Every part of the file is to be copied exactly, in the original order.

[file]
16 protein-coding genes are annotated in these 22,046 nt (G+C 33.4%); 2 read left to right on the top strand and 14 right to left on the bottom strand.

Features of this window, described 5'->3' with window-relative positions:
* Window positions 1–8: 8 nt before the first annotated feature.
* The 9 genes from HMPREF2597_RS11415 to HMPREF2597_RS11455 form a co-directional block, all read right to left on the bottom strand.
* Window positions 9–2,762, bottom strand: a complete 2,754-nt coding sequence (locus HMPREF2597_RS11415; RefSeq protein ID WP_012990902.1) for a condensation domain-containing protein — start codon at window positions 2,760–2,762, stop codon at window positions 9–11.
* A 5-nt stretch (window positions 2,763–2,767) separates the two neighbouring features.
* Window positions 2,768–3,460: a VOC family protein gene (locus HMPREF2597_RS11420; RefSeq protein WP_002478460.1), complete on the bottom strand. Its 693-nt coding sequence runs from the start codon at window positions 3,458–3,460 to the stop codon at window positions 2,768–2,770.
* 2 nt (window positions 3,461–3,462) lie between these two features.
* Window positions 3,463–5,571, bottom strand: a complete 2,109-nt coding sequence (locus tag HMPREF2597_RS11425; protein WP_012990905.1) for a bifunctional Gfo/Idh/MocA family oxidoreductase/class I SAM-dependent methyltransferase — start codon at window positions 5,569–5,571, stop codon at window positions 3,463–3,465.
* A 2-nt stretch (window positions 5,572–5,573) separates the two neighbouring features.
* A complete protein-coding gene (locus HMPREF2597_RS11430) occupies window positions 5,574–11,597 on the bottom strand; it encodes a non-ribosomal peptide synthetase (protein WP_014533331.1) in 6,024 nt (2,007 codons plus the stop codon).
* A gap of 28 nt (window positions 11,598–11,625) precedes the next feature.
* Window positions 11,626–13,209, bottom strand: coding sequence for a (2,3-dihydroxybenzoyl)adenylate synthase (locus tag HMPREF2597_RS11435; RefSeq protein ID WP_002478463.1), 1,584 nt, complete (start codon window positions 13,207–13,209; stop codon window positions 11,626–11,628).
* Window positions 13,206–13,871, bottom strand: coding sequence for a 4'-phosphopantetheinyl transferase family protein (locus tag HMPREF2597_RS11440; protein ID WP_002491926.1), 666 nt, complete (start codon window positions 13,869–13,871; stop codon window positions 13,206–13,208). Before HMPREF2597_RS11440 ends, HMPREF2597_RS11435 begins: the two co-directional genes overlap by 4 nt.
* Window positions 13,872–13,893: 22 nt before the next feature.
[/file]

16 protein-coding genes are annotated in these 22,046 nt (G+C 33.4%); 2 read left to right on the top strand and 14 right to left on the bottom strand.

Features of this window, described 5'->3' with window-relative positions:
* Window positions 1–8: 8 nt before the first annotated feature.
* The 9 genes from HMPREF2597_RS11415 to HMPREF2597_RS11455 form a co-directional block, all read right to left on the bottom strand.
* Window positions 9–2,762, bottom strand: a complete 2,754-nt coding sequence (locus HMPREF2597_RS11415; RefSeq protein ID WP_012990902.1) for a condensation domain-containing protein — start codon at window positions 2,760–2,762, stop codon at window positions 9–11.
* A 5-nt stretch (window positions 2,763–2,767) separates the two neighbouring features.
* Window positions 2,768–3,460: a VOC family protein gene (locus HMPREF2597_RS11420; RefSeq protein WP_002478460.1), complete on the bottom strand. Its 693-nt coding sequence runs from the start codon at window positions 3,458–3,460 to the stop codon at window positions 2,768–2,770.
* 2 nt (window positions 3,461–3,462) lie between these two features.
* Window positions 3,463–5,571, bottom strand: a complete 2,109-nt coding sequence (locus tag HMPREF2597_RS11425; protein WP_012990905.1) for a bifunctional Gfo/Idh/MocA family oxidoreductase/class I SAM-dependent methyltransferase — start codon at window positions 5,569–5,571, stop codon at window positions 3,463–3,465.
* A 2-nt stretch (window positions 5,572–5,573) separates the two neighbouring features.
* A complete protein-coding gene (locus HMPREF2597_RS11430) occupies window positions 5,574–11,597 on the bottom strand; it encodes a non-ribosomal peptide synthetase (protein WP_014533331.1) in 6,024 nt (2,007 codons plus the stop codon).
* A gap of 28 nt (window positions 11,598–11,625) precedes the next feature.
* Window positions 11,626–13,209, bottom strand: coding sequence for a (2,3-dihydroxybenzoyl)adenylate synthase (locus tag HMPREF2597_RS11435; RefSeq protein ID WP_002478463.1), 1,584 nt, complete (start codon window positions 13,207–13,209; stop codon window positions 11,626–11,628).
* Window positions 13,206–13,871, bottom strand: coding sequence for a 4'-phosphopantetheinyl transferase family protein (locus tag HMPREF2597_RS11440; protein ID WP_002491926.1), 666 nt, complete (start codon window positions 13,869–13,871; stop codon window positions 13,206–13,208). Before HMPREF2597_RS11440 ends, HMPREF2597_RS11435 begins: the two co-directional genes overlap by 4 nt.
* Window positions 13,872–13,893: 22 nt before the next feature.